Top U.S. court won't hear Argentina bond dispute appeal

Reuters

By Lawrence Hurley and Hugh Bronstein

WASHINGTON/BUENOS AIRES, Oct 7 (Reuters) - The U.S. SupremeCourt on Monday declined to hear a preliminary appeal filed byArgentina over its battle with hedge funds that refused to takepart in two debt restructurings stemming from the country'scatastrophic 2002 default.

While not good news for President Cristina Fernandez, thecourt's decision did not alter a lower U.S. court's stay on aruling ordering Argentina to pay the funds 100 cents on thedollar for the defaulted paper they hold.

Funds that reject the lower payments offered by Argentina'srestructured bonds and demand full repayment of original debttotaling $1.3 billion have filed suits that have bounced aroundU.S. federal courts for more than a decade and could continuewithout final resolution for another year.

World markets are watching the case for the implications itmight have on future sovereign debt restructurings. TheInternational Monetary Fund has voiced fear that if Argentina isforced to pay the holdouts, it would make it more difficult forcash-strapped countries to re-negotiate their bond obligations.

Market reaction to the Supreme Court announcement was muted,with economists stressing the importance of the maintenance ofthe stay. Argentina's sovereign risk spread tightened 7 basispoints to 998 over safe-haven U.S. Treasuries while the rest ofJP Morgan's Emerging Market Bond Index Plus was flat at344 basis points, indicating that Argentina remains the biggestdefault risk in the market.

"The Supreme Court's decision to not hear our appeal duringthis session does not change anything," Finance Secretary AdrianCosentino said in a statement, citing litigation pending inlower U.S. courts, which could lead to another request for highcourt review next year.

Considering that Argentina can make all the same legalpoints in its next petition to the Supreme Court as it did inthe one rejected on Monday, local analysts said it wasreasonable that the high court was reluctant to enter the legalimbroglio while lower court appeals are still unresolved.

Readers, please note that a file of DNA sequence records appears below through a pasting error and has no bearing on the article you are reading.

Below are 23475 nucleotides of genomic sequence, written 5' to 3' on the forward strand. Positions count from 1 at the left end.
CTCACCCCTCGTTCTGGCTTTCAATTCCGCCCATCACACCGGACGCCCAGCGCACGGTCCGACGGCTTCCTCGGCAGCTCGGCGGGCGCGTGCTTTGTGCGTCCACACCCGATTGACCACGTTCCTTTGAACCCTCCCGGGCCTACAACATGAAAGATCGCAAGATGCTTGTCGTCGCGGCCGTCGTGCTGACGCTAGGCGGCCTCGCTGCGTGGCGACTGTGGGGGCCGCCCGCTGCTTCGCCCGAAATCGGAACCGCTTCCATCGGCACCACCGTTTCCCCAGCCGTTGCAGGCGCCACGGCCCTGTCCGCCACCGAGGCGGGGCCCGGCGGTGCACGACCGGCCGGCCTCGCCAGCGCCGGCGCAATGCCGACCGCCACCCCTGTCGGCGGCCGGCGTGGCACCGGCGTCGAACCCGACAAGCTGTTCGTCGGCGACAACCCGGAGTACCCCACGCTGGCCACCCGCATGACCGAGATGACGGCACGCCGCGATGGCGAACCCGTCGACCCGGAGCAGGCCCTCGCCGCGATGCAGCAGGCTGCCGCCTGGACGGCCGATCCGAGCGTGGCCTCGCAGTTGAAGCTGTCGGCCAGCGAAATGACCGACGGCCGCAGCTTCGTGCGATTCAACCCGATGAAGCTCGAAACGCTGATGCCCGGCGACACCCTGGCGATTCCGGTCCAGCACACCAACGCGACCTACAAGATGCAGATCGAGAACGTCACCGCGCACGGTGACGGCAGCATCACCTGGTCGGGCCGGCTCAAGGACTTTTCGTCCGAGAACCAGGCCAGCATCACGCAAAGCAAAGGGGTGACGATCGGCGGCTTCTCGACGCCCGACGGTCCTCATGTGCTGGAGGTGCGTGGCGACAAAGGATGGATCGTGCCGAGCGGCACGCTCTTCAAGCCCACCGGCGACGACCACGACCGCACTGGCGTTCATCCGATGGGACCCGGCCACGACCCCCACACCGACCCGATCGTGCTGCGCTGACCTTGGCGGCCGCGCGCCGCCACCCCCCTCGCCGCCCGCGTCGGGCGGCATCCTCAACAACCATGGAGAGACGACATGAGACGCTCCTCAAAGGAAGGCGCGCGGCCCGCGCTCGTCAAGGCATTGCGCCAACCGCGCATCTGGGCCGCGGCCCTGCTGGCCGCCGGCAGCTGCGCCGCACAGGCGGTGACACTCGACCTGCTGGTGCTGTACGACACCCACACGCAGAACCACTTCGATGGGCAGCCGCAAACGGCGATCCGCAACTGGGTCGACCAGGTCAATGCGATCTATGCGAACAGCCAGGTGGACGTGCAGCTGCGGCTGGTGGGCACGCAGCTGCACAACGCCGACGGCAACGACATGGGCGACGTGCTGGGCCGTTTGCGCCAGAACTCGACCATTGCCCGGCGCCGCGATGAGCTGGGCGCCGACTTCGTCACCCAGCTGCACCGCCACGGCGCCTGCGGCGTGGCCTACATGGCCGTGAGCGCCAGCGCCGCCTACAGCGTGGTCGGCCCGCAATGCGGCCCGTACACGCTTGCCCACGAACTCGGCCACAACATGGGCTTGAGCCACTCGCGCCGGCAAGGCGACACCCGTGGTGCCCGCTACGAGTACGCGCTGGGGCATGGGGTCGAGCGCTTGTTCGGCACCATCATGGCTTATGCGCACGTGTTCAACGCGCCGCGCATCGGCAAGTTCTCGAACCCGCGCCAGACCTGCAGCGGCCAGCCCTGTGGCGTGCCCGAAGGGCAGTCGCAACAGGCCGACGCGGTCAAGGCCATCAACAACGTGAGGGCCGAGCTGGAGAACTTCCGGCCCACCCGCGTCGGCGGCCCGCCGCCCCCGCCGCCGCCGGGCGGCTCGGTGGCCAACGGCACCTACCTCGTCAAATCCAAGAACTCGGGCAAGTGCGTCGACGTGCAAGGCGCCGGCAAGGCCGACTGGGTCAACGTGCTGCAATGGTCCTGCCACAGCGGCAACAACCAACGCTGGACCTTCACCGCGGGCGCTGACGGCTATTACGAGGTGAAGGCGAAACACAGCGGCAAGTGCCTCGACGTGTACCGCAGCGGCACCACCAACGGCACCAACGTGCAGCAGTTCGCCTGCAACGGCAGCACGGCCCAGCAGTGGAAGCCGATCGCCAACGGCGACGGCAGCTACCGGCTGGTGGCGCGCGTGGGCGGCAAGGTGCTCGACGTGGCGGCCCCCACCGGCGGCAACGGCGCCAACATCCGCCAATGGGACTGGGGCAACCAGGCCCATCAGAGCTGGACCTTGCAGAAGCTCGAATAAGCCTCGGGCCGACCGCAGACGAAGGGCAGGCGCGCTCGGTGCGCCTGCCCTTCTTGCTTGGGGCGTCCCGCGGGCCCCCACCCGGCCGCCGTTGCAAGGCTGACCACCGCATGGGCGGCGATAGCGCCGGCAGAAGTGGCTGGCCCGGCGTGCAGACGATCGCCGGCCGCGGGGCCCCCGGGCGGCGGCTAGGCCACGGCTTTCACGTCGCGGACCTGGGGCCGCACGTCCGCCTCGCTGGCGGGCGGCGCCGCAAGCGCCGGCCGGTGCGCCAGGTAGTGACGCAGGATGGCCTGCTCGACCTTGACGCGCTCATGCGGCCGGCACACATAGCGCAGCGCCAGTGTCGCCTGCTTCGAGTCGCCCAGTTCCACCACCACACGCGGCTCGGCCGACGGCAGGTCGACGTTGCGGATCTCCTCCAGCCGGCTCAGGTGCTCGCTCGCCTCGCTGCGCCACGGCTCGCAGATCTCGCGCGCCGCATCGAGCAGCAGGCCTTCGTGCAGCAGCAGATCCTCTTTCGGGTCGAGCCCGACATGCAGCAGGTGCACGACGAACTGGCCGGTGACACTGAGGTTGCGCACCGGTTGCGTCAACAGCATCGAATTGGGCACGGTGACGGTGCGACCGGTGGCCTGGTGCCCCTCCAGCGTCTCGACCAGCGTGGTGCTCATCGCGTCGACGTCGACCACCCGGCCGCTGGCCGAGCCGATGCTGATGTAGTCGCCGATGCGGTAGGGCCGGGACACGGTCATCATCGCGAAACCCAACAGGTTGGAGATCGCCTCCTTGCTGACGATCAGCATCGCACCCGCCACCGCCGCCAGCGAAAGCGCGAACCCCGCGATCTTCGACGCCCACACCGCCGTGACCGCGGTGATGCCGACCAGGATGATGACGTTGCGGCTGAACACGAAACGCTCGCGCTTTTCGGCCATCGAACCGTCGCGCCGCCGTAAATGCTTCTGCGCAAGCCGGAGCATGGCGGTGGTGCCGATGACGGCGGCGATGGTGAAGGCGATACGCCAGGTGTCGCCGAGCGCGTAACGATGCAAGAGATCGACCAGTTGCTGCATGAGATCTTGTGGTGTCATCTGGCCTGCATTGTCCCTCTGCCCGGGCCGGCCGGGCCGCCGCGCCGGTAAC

"It's the logical outcome," said Buenos Aires-basedeconomist Guillermo Nielsen, who as finance secretary helpedpush through Argentina's debt restructuring in 2005.

FERNANDEZ SIDELINED

Fernandez is to be operated on Tuesday for a cerebralhematoma, taking her out of action in the midst of the courtbattle and three weeks before a key mid-term election that willdetermine the clout she enjoys in Congress during her final twoyears in office..

Fernandez vows never to pay the holdouts, whom she deridesas "vultures" for picking over the bones of the 2002 default,which pushed millions of middle class Argentines into poverty.

The refusal to pay the holdouts in the face of a final U.S.court order to do so could pave the way for another default, asArgentina would be blocked from paying the holders ofrestructured bonds as well.

Easily re-elected in 2011 on promises of more governmentintervention into Latin America's No. 3 economy, Fernandez hasseen her popularity wane due to high inflation andconfidence-sapping foreign exchange controls meant to haltcapital flight.

END GAME

Monday's Supreme Court ruling means it will not at this timereview an October 2012 decision by the 2nd U.S. Circuit Court ofAppeals in New York in which the court said the Argentinegovernment had broken a contractual obligation to treatbondholders equally.

The Supreme Court's refusal to get involved means litigationin lower courts continues, with Argentina able to seek highcourt review again at a later date when there is a final rulingin the appeals court.

In August, that court issued another ruling, upholding alower court's order that Argentina pay the bondholders $1.3billion. The court stayed its decision pending possible SupremeCourt review. Argentina also has asked the appeals court toreconsider its decision.

"If the stay is maintained, the likelihood of a technicaldefault is low, at least in the near term," said IgnacioLabaqui, who analyses Argentina for Medley global Advisors.

The case's end-game has meanwhile shifted to the politicalarena in Buenos Aires, where the ailing Fernandez is in thetwilight of her second term and faces a likely poor showing byher candidates in the Oct. 27 mid-term election, said GaryKleiman, of emerging markets consultancy Kleiman International.

"With these judicial and political power setbacks, acompromise solution to the long holdout saga involving at leastindirect negotiations could finally be on the horizon," he said.

In two restructurings, in 2005 and 2010, creditors holdingaround 93 percent of Argentina's debt agreed to participate indebt swaps that gave them 25 cents to 29 cents on the dollar.

But bondholders led by hedge funds NML Capital Ltd, a unitof Paul Singer's Elliott Management Corp, and Aurelius CapitalManagement went to court, seeking payment in full.

The case before the Supreme Court was Argentina v. NMLCapital, 12-1494.

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